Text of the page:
Poker pro Vanessa Rousso tells us why there aren’t more winning women on the poker circuit

2006 should have been the year of the woman at the World Series of Poker, so what happened to Vanessa Rousso?

We desperately wanted a woman to win the Main Event – it would have done wonders for the game – but with only 270 female entries in a field of almost 9,000, the numbers didn’t add up. We caught up with Vanessa Rousso, who cashed three times in this year’s WSOP and made a final table in the $5,000 Short-Handed event, to find out what’s going wrong.

PokerPlayer: We really thought this year might see more of a balance between men and women but only three percent of the Main Event were female. Are you disappointed?

Vanessa Rousso: If you look at the WSOP in general, although no ladies won a bracelet, in terms of the numbers playing we’re doing really well. I cashed in three events and in each of these there were four women and 800 men. I know Isabelle [Mercier] made a final table, Cyndy Violette got a third place – I mean women are making final tables. I am disappointed in the numbers in the Main Event though. I think a lot more could be done to market poker to women. I think a lot of women have the natural skillset – you know, a good strong basis in maths, confidence, competitive instincts, logical skills – there are women out there like that.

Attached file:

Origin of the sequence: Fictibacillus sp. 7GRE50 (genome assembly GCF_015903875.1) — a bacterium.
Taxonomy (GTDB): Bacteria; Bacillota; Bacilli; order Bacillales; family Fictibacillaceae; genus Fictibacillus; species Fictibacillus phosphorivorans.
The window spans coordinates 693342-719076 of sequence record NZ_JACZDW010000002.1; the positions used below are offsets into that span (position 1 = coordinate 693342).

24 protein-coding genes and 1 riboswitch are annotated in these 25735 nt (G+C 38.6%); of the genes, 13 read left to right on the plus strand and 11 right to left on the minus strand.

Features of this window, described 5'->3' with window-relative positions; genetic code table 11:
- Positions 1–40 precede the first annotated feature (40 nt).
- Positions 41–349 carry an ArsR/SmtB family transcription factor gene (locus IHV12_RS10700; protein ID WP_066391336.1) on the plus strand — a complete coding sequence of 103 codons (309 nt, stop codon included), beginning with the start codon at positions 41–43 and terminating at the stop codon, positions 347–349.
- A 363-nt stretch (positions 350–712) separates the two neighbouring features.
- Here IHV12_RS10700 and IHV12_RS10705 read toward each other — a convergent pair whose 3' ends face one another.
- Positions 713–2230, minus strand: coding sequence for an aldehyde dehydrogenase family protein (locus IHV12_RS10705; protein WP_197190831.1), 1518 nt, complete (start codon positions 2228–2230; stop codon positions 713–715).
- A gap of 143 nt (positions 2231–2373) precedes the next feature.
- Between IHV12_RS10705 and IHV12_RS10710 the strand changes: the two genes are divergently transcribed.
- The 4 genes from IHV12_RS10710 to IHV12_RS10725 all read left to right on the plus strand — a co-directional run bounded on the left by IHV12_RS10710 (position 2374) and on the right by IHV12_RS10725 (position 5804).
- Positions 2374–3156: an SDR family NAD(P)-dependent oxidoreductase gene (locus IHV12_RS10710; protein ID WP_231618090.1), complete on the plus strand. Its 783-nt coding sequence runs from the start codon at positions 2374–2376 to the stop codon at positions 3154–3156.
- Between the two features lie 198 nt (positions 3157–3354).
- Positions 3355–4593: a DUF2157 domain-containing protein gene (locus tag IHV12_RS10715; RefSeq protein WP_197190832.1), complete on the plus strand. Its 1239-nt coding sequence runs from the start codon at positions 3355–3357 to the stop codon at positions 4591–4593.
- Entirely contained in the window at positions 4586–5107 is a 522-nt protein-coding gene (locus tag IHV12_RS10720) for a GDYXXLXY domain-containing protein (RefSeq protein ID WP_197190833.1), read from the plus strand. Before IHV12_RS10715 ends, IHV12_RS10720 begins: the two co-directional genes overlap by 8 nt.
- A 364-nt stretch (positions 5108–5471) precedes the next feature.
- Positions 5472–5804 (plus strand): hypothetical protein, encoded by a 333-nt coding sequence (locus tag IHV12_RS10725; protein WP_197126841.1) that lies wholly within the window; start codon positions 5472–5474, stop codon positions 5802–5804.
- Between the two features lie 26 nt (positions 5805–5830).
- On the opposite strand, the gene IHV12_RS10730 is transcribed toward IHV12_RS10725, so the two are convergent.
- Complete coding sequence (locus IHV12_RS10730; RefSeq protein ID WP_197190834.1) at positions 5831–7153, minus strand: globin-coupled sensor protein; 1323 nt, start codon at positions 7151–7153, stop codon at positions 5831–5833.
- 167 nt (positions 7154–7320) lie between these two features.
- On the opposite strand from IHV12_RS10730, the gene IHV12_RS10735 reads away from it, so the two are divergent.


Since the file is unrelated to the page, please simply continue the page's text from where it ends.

A lot of the old school say a woman can never win the Main Event…

That’s definitely not true – it’s just a matter of time. Give it 10 years. Hopefully it’ll be me.

But how are things going to change? Traditionally we’ve been against women-only tournaments – we love the fact that everyone plays poker together. But are we looking at it from a male perspective?

I have two answers. I see and understand the perspective that there are some women who are intimidated by sitting down with guys; so having women-only tournaments gets more women into the game. It’s a temporary solution to a problem with a more long-term focus on getting women into the game and eventually leading to full integration. It’s a similar problem that existed with racial integration in schools in the 1960s – whenever there’s a majority/minority situation it takes special solutions like affirmative action.
But as a poker player and as a woman who’s played women-only tournaments, I see problems. They aren’t as rewarding, the blind structures are generally faster, the chip counts are generally lower, and it adds up to a situation that doesn’t really benefit skill and that’s bad. That perpetuates the negative stereotype about women being bad poker players. If they had a better structure, more skill-conducive, it could be a more positive asset. It also means it’s a lot harder to make a name for yourself on the female circuit as the tournaments are based more on luck.

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